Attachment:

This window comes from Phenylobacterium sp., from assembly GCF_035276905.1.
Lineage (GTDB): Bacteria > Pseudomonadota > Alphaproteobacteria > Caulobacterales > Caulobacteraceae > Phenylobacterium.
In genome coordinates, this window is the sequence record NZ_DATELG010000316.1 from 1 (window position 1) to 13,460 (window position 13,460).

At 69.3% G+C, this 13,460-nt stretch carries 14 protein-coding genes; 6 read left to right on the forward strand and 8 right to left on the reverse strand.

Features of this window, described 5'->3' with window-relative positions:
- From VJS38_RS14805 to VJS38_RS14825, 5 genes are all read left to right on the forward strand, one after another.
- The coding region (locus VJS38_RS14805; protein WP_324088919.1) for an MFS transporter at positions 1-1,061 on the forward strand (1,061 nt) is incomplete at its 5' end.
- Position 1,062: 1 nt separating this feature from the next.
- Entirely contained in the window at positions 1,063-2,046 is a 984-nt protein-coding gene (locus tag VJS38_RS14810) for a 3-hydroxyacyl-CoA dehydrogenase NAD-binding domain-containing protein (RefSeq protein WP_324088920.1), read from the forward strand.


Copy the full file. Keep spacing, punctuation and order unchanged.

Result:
This window comes from Phenylobacterium sp., from assembly GCF_035276905.1.
Lineage (GTDB): Bacteria > Pseudomonadota > Alphaproteobacteria > Caulobacterales > Caulobacteraceae > Phenylobacterium.
In genome coordinates, this window is the sequence record NZ_DATELG010000316.1 from 1 (window position 1) to 13,460 (window position 13,460).

At 69.3% G+C, this 13,460-nt stretch carries 14 protein-coding genes; 6 read left to right on the forward strand and 8 right to left on the reverse strand.

Features of this window, described 5'->3' with window-relative positions:
- From VJS38_RS14805 to VJS38_RS14825, 5 genes are all read left to right on the forward strand, one after another.
- The coding region (locus VJS38_RS14805; protein WP_324088919.1) for an MFS transporter at positions 1-1,061 on the forward strand (1,061 nt) is incomplete at its 5' end.
- Position 1,062: 1 nt separating this feature from the next.
- Entirely contained in the window at positions 1,063-2,046 is a 984-nt protein-coding gene (locus tag VJS38_RS14810) for a 3-hydroxyacyl-CoA dehydrogenase NAD-binding domain-containing protein (RefSeq protein WP_324088920.1), read from the forward strand.